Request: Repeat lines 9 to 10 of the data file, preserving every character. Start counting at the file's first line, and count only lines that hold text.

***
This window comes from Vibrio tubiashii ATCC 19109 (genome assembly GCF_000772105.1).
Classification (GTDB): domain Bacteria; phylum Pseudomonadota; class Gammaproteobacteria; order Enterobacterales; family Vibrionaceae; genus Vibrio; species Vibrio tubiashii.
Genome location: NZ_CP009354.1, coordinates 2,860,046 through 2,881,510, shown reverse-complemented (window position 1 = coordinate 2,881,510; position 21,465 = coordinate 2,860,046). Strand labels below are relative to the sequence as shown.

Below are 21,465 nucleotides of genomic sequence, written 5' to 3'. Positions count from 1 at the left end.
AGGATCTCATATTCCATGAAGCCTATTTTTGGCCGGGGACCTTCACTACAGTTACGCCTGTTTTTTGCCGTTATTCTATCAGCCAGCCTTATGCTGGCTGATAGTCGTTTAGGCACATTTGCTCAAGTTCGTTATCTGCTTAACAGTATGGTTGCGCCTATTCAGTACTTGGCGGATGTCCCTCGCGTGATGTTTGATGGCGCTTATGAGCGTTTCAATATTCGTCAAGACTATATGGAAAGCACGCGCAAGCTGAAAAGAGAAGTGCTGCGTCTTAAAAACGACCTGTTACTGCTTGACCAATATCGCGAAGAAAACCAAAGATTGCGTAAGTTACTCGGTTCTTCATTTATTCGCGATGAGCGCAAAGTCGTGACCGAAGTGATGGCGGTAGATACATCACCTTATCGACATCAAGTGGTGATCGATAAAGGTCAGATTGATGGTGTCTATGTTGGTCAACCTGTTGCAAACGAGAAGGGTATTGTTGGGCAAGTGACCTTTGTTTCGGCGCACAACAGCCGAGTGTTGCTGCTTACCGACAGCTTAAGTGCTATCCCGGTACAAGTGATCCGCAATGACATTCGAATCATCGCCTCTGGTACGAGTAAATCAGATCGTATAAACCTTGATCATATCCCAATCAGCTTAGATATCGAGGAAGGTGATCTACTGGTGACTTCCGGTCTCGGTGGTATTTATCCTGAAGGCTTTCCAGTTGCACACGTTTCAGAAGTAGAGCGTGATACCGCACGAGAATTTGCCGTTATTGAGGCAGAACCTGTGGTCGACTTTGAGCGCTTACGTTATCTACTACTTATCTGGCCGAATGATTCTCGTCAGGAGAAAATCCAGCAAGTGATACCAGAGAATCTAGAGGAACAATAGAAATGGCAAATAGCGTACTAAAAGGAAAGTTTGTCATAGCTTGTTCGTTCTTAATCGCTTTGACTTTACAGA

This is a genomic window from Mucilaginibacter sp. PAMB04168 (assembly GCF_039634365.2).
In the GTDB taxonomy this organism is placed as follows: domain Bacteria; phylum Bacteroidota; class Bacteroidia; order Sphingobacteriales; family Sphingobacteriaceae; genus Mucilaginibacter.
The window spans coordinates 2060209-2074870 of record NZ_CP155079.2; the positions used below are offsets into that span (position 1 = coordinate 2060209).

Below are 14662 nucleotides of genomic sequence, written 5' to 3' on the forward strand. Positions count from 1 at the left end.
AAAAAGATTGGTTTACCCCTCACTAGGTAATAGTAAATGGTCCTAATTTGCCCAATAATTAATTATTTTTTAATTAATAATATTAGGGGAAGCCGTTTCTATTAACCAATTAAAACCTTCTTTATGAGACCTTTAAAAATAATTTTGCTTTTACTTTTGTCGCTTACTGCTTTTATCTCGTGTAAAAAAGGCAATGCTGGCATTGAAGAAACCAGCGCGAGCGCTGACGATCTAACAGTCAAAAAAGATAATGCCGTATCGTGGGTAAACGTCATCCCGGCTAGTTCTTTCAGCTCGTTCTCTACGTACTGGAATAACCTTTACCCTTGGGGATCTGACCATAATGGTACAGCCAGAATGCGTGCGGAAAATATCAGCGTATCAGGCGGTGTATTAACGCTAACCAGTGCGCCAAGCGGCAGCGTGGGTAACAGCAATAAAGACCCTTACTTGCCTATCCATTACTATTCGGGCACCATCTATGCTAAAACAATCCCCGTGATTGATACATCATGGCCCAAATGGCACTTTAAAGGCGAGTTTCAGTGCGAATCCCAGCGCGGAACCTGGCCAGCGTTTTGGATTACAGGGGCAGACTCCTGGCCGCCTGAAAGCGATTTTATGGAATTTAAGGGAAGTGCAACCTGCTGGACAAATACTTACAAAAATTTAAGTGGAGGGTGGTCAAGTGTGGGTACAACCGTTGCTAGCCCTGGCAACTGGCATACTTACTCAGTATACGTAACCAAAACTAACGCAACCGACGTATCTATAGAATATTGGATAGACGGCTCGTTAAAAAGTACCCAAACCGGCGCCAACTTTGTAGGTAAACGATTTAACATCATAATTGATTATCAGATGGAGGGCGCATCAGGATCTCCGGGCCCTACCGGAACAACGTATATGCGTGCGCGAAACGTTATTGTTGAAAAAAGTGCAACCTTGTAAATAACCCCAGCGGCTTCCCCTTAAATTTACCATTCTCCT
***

Below are 14662 nucleotides of genomic sequence, written 5' to 3' on the forward strand. Positions count from 1 at the left end.
AAAAAGATTGGTTTACCCCTCACTAGGTAATAGTAAATGGTCCTAATTTGCCCAATAATTAATTATTTTTTAATTAATAATATTAGGGGAAGCCGTTTCTATTAACCAATTAAAACCTTCTTTATGAGACCTTTAAAAATAATTTTGCTTTTACTTTTGTCGCTTACTGCTTTTATCTCGTGTAAAAAAGGCAATGCTGGCATTGAAGAAACCAGCGCGAGCGCTGACGATCTAACAGTCAAAAAAGATAATGCCGTATCGTGGGTAAACGTCATCCCGGCTAGTTCTTTCAGCTCGTTCTCTACGTACTGGAATAACCTTTACCCTTGGGGATCTGACCATAATGGTACAGCCAGAATGCGTGCGGAAAATATCAGCGTATCAGGCGGTGTATTAACGCTAACCAGTGCGCCAAGCGGCAGCGTGGGTAACAGCAATAAAGACCCTTACTTGCCTATCCATTACTATTCGGGCACCATCTATGCTAAAACAATCCCCGTGATTGATACATCATGGCCCAAATGGCACTTTAAAGGCGAGTTTCAGTGCGAATCCCAGCGCGGAACCTGGCCAGCGTTTTGGATTACAGGGGCAGACTCCTGGCCGCCTGAAAGCGATTTTATGGAATTTAAGGGAAGTGCAACCTGCTGGACAAATACTTACAAAAATTTAAGTGGAGGGTGGTCAAGTGTGGGTACAACCGTTGCTAGCCCTGGCAACTGGCATACTTACTCAGTATACGTAACCAAAACTAACGCAACCGACGTATCTATAGAATATTGGATAGACGGCTCGTTAAAAAGTACCCAAACCGGCGCCAACTTTGTAGGTAAACGATTTAACATCATAATTGATTATCAGATGGAGGGCGCATCAGGATCTCCGGGCCCTACCGGAACAACGTATATGCGTGCGCGAAACGTTATTGTTGAAAAAAGTGCAACCTTGTAAATAACCCCAGCGGCTTCCCCTTAAATTTACCATTCTCCT